psychology check point 2 (2)

This assignment will be easing you into reading scholarly research by focusing on the abstract–the summary paragraph that any longer empirical article will have at the start.  The steps for this assignment are as follows:

Have an empirical article.  If you’re not sure whether your article is empirical or not, you can run it by me, but also remember the quick checks: does the abstract have the words “this study” in it?  Are there sections for “Methods” and “Results” in the main text?  Have they gathered observations from some source?
Identify the purpose of each sentence in the abstract.  Here’s an article that provides a little more detail about how you can break down an abstract, but you can just focus on the four main sections.  Read through the abstract and try to categorize each sentence based on whether it falls into:
Introduction (or background)
Discussion (or conclusion)
Identify and list any unknown vocabulary in the abstract and title.  Hopefully your abstract doesn’t overload on jargon, but there’s going to be at least a few words, phrases, or concepts that you’re not familiar with, or maybe that you don’t understand in this context.  Maybe you understand each individual word in a phrase, but do you understand how they’re used together?
Look up and define your vocab.  Write down the definitions that you found for your vocab.  If there are multiple definitions, which one makes sense in this context?  Some concepts might be specific to psychology, in which case you may want to consult the APA Dictionary of Psychology, Oxford Reference (both available through the library’s website), or see if there’s a definition provided in the main text of the article.
Come up with 3 questions about the study.  The abstract is a summary, and so there are going to be some critical details that are missing.  Some of these details can be critical in terms of figuring out how strong the evidence is.  Your questions should help you in filling in some of these details that are left out in the abstract.  For this purpose:
Two of your questions should focus on the methods.  For example: How did the researchers measure or manipulate specific variables?  What were their operational definitions of different concepts?  Where did they obtain their sample?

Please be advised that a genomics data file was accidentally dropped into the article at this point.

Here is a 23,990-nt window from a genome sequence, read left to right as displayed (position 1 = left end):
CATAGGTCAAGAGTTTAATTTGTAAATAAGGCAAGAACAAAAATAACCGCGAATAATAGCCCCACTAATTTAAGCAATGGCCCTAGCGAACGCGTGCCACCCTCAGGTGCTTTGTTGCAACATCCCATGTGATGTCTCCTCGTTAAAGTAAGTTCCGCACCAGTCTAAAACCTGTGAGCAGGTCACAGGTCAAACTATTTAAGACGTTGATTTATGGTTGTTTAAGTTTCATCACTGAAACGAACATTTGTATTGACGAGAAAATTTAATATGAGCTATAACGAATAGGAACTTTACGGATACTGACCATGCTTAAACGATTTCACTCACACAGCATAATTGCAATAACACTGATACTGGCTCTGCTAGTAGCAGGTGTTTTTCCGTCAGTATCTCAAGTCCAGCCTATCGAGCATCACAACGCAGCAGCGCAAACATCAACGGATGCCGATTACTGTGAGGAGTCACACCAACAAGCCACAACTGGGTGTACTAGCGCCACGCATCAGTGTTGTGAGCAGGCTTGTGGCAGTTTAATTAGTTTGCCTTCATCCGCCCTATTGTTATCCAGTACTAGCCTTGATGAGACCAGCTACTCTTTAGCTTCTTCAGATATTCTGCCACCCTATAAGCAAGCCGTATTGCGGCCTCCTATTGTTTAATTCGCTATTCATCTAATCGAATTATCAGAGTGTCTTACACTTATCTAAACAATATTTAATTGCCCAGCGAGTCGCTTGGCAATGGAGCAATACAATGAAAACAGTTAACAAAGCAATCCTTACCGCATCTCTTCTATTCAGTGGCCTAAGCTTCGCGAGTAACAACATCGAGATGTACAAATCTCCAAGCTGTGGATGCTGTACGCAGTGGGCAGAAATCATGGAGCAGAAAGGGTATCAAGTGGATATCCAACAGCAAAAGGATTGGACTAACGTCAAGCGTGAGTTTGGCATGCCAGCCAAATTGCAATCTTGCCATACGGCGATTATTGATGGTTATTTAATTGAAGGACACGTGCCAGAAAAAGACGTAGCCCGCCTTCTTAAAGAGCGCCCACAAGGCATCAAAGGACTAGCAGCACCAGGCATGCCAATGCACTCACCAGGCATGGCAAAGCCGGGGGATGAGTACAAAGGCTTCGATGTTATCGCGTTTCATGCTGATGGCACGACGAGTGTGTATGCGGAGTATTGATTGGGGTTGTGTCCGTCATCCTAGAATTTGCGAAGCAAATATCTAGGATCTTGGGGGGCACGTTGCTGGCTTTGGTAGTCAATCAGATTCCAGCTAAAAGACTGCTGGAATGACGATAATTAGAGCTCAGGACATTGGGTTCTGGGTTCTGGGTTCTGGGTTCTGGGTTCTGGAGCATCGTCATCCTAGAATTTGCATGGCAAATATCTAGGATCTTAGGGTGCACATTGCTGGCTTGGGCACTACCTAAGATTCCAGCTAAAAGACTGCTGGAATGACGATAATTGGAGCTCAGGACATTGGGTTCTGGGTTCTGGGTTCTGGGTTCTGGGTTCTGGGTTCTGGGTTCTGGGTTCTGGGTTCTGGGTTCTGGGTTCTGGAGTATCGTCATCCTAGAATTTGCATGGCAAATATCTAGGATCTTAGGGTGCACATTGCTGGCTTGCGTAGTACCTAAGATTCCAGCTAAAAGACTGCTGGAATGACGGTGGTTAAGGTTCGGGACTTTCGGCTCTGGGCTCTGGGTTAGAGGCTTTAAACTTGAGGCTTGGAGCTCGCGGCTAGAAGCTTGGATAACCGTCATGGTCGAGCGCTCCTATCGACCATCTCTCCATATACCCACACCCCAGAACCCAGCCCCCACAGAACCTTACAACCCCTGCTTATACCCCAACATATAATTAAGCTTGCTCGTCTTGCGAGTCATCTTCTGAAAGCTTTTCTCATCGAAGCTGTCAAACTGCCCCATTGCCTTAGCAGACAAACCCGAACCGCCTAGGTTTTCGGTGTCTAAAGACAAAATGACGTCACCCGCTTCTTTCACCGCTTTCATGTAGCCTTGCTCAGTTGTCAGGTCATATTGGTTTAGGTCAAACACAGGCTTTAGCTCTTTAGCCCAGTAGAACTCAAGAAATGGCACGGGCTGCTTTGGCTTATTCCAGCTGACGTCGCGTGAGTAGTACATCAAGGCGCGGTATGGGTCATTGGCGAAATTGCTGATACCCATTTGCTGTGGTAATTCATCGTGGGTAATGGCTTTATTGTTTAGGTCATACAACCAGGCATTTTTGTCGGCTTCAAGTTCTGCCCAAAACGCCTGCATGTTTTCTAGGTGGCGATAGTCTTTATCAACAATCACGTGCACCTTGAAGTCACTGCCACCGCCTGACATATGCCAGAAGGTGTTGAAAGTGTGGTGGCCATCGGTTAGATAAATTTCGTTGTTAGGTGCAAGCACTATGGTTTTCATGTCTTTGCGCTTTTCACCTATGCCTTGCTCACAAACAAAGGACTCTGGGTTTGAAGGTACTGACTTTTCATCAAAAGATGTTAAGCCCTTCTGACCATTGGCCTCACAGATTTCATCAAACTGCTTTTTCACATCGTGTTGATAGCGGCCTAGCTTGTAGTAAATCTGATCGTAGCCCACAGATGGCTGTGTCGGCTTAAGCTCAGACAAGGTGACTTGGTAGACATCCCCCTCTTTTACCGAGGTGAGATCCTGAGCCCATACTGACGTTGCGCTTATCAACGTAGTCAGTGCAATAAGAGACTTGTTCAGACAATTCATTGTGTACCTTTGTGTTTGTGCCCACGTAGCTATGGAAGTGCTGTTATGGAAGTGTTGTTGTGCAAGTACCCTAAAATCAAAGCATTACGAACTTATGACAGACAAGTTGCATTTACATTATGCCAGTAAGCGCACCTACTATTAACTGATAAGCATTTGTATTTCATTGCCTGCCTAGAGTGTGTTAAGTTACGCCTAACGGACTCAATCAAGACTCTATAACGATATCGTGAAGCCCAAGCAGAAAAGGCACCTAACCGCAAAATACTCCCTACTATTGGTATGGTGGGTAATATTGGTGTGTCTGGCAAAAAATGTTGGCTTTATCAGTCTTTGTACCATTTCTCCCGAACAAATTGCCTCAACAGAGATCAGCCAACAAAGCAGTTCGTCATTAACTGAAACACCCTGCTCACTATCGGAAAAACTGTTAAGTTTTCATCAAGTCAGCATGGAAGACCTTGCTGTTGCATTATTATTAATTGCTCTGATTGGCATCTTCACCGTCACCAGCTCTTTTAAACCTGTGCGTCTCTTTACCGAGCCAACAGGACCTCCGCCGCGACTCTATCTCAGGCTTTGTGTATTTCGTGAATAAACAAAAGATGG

One of your questions should focus on the results.  How did a particular result in the study turn out?  (Remember, the overall results should already be described in the abstract, so try to think of what else was measured.)
Find answers to your questions.  You don’t have to read the article cover-to-cover; you should now be familiar enough with the abstract and how it’s laid out to jump to the section that will have the answer to any particular question.  I don’t expect you to fully understand all of the article.  There will be a lot of knowledge that the authors are expecting you to bring to the article, but that you just don’t have at this point.  Focus on getting the main ideas clear, and filling out what important details you can.
Turn this all in with the first page.  By first page, I mean the first page of the article itself, not the database entry that you get after you’ve searched for an article.  If you downloaded a PDF, this may actually be the second page.  The first page should have the title, authors’ names, abstract, and at least a few lines of the introduction.  (And if you’re emailing, just email the entire article–don’t worry about trying to separate out the first page.)

I will upload topics with my professors comments. Please choose one to write this paper.